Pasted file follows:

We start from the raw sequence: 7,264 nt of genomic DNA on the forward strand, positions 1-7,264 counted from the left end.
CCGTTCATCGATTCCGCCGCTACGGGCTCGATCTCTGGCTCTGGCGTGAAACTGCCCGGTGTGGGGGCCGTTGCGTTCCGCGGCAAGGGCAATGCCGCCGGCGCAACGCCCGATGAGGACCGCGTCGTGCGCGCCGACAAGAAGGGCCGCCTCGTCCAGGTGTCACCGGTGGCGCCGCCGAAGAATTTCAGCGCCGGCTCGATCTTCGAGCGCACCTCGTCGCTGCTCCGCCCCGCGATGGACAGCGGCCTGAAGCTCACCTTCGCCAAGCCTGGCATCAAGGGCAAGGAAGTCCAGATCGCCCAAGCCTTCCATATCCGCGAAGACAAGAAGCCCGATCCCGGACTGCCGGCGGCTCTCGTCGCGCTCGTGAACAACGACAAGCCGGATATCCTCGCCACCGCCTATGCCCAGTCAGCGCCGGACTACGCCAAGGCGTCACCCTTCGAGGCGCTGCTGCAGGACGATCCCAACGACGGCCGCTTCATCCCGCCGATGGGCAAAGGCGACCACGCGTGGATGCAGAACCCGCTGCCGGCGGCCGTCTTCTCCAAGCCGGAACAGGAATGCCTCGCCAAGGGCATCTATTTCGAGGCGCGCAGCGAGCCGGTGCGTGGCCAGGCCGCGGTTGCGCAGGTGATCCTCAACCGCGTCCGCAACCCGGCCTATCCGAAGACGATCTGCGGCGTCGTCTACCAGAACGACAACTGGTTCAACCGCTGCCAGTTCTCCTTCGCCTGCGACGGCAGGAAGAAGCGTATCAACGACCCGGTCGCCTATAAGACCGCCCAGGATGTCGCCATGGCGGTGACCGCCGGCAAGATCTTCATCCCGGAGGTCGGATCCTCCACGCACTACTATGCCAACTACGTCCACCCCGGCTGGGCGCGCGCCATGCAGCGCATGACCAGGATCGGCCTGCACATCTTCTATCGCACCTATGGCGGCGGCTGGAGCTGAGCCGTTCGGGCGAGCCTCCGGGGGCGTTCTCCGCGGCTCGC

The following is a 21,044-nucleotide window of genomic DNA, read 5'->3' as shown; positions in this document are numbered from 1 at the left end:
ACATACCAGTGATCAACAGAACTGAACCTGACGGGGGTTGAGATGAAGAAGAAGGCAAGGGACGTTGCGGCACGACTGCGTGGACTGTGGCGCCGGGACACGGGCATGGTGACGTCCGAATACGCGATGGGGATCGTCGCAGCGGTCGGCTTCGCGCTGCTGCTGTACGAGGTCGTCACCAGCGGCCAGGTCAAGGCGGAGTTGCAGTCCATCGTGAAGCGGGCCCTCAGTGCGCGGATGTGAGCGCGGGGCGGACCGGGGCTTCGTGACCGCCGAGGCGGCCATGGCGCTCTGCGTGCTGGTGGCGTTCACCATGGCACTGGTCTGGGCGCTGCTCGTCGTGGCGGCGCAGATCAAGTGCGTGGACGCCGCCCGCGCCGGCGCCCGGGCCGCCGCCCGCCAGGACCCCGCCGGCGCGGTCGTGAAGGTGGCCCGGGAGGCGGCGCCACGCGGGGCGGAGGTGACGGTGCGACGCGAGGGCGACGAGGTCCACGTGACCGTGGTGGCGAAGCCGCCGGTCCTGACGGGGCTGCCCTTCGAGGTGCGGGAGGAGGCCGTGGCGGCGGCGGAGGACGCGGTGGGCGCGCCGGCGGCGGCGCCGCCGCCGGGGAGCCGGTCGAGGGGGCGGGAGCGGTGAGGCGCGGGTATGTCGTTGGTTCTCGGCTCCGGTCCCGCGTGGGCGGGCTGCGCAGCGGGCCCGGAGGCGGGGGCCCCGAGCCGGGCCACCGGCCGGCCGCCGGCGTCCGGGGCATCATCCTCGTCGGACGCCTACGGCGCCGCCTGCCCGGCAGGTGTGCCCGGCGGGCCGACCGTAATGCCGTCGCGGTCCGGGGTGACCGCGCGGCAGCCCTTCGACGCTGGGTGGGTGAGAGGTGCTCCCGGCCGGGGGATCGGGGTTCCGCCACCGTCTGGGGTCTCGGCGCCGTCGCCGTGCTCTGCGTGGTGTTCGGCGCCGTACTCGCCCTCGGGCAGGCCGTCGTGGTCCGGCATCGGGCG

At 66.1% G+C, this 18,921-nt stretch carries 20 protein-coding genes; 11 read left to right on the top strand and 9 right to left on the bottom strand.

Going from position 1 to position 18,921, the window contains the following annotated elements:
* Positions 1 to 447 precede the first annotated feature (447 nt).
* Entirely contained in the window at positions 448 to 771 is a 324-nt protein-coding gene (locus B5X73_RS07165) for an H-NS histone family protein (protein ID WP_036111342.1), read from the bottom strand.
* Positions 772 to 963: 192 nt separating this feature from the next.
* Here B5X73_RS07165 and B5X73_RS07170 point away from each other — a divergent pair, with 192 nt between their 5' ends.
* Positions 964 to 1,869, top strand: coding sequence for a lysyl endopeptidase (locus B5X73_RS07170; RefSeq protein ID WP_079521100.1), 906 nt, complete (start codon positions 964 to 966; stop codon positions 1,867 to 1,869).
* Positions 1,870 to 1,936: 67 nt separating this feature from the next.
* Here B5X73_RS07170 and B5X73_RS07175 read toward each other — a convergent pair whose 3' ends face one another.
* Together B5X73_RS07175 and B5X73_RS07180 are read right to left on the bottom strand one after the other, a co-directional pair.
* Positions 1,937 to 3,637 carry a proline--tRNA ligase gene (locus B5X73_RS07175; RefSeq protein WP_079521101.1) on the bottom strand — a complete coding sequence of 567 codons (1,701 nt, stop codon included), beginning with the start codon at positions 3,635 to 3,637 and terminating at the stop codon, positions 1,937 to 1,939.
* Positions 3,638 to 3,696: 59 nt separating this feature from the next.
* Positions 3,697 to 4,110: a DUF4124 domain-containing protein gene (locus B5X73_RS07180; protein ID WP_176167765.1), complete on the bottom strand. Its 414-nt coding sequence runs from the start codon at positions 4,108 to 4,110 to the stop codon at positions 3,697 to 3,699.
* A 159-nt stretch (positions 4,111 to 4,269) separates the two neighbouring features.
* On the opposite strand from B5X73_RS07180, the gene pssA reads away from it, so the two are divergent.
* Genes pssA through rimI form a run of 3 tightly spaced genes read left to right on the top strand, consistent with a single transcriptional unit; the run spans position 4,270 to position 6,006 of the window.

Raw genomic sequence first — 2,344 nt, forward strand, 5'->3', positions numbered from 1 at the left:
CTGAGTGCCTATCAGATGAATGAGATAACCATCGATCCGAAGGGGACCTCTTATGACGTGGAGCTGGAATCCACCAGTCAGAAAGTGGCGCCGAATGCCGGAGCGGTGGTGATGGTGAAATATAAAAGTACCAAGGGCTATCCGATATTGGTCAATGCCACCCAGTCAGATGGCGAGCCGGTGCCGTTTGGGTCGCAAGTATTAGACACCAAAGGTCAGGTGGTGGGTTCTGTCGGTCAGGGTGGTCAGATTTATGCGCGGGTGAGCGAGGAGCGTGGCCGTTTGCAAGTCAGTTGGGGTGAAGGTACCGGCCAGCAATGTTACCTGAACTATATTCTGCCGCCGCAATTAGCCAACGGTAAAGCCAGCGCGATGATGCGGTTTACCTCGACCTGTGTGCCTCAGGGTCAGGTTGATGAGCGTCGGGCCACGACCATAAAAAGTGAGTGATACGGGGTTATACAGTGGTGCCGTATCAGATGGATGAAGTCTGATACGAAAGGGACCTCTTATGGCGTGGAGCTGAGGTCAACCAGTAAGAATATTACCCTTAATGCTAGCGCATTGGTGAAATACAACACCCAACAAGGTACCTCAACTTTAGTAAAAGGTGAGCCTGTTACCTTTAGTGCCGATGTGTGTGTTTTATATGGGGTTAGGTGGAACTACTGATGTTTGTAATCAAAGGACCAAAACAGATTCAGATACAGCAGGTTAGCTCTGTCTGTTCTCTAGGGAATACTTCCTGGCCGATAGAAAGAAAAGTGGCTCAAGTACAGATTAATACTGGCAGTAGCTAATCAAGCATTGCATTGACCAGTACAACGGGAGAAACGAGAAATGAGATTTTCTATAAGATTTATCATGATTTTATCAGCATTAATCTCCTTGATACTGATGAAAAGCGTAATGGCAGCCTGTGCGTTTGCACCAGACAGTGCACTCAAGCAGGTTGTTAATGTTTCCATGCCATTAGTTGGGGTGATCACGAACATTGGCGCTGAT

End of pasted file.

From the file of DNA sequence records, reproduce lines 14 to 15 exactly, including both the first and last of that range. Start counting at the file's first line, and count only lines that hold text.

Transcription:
* Together B5X73_RS07175 and B5X73_RS07180 are read right to left on the bottom strand one after the other, a co-directional pair.
* Positions 1,937 to 3,637 carry a proline--tRNA ligase gene (locus B5X73_RS07175; RefSeq protein WP_079521101.1) on the bottom strand — a complete coding sequence of 567 codons (1,701 nt, stop codon included), beginning with the start codon at positions 3,635 to 3,637 and terminating at the stop codon, positions 1,937 to 1,939.